When San Francisco’s Zero Waste scheme was first introduced in 2002, it promised to eliminate landfills and incinerators by 2020. In an effort to produce zero waste, the City vowed to rely on composting and recycling and banned the sale and distribution of small plastic water bottles on public property, committing to building public drinking fountains instead.

After a study found that 90% of the waste that was being dumped in landfills could be recycled, and that the biggest single amount of waste being thrown away was food, the City began working with Recology – an employee-owned waste management company – to collect organic waste from hotels and restaurants. When a pilot project with one of the City’s hotels proved that the hotel could make savings, they extended the plan to the catering industry, as well as to voluntary residents, increasing the percentage of recycled waste from 42% to 60% in just four years.

In 2006, then-mayor Gavin Newsom made it mandatory for construction companies to recycle at minimum two-thirds of the debris produced in construction at a registered facility. In 2007, legislation prevented supermarkets from handing out plastic bags for free, and by 2009, recycling and even composting had become compulsory for all urbanites in San Fran. Residents who do not comply are warned, and then fined.

Today, San Francisco has an 80% diversion rate, recovering 600 tons of organic waste, which are sent to the Vacaville Facility to be composted.

Singapore’s Waste-to-Energy Plants

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Photo by Reuters / Vivek Prakash.

Singapore’s waste-to-energy (WTE) or incineration plants are just one more way that the tiny city-state continues to find innovative ways to deal with its shortage of space. After years of relying on landfills, in 1979, Singapore adopted WTE systems, reducing their waste volume by 90%.

WTE – the process by which energy (electricity or heat) is generated from the burning of waste – produces electricity directly through combustion. At Singapore’s WTE plants, refuse-carrying vehicles are weighed before the garbage is discharged into the refuse bunkers. The refuse is then run through high-capacity rotary crushers, which break down bulky waste; next, the waste is fed into an incinerator which operates at temperatures that range between 850 and 1,000°C (1,562-1,832°F), before reducing the waste to ash – about 10% of its original volume.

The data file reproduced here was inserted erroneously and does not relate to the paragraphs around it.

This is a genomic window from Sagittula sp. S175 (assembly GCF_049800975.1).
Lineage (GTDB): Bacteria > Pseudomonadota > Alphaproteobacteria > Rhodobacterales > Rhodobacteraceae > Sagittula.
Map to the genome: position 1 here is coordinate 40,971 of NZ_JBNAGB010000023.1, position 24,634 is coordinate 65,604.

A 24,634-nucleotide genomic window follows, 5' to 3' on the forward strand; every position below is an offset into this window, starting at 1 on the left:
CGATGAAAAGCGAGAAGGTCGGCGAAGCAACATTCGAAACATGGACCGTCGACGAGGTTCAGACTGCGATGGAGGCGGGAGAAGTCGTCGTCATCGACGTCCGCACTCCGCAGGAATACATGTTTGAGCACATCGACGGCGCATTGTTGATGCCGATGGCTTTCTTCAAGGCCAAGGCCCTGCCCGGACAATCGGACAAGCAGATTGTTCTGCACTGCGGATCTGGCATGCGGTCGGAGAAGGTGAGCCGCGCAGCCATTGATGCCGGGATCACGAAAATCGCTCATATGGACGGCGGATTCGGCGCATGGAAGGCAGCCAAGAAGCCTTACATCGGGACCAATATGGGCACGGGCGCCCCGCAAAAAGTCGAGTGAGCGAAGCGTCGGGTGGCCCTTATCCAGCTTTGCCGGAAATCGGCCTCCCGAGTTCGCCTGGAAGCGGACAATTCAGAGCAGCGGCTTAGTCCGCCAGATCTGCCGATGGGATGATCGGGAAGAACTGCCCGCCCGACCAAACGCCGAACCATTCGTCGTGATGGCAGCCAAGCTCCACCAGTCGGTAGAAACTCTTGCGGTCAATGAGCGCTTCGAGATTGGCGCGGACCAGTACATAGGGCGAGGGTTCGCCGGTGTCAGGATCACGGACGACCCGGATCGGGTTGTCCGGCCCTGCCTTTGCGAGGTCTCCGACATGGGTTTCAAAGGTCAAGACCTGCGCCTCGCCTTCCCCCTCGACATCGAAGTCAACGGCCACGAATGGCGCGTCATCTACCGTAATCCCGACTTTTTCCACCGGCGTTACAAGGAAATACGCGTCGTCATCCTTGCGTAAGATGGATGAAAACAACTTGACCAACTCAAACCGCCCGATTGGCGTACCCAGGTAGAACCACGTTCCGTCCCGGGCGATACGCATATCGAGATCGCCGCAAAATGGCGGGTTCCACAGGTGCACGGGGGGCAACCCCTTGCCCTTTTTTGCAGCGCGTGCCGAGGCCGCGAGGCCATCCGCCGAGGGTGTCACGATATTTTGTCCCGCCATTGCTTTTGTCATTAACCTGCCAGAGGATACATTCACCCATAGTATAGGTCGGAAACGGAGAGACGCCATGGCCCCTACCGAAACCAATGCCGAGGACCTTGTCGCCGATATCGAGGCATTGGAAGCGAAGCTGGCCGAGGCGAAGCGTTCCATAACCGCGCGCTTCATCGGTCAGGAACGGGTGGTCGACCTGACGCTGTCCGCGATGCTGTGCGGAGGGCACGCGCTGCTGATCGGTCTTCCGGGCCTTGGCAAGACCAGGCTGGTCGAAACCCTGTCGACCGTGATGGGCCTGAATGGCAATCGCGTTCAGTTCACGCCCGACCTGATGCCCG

The air in the refuse bunkers is kept below atmospheric pressure in order to prevent the odors from escaping into the air. Scrap metal is recovered from the ash and recycled, while the ash is disposed of at a local landfill.

Singapore is hardly alone in its efforts. The world’s largest WTE plant announced in Shenzhen, China earlier this year, and which is expected to incinerate 5,000 tons of trash daily, which amounts to almost one-third of the city’s daily waste produced.

Sweden’s Recycling Efficiency

Värmekraftverket Uppsala Vattenfall.

Photo by Vattenfall via Flickr CC.

The cities of Sweden have such an efficient solid waste management system that the country has to import garbage from countries like the UK, Norway, Italy and Ireland to power its WTE facilities. But Sweden’s accomplishment in waste management is not in how it disposes of its garbage, but rather in how little waste it produces: today, less than one percent of the household garbage produced in Sweden ends up in landfills.

Sweden incinerates upwards of two million tons of trash annually at its 32 incineration plants, converting half of the country’s trash into energy (Sweden has the largest number of incineration plants of any country in the world). The waste is used to power 20% of the country’s district heating, and produces electricity for 250,000 homes.

The country’s longstanding policy of reducing, reusing and recycling means that separation of waste at source is deep rooted in the culture by now. Swedes return 1.5 billion bottles and cans each year, and what is not recycled or reused is sent to a WTE plant. Today, the country imports 800,000 tons of trash from other European countries each year.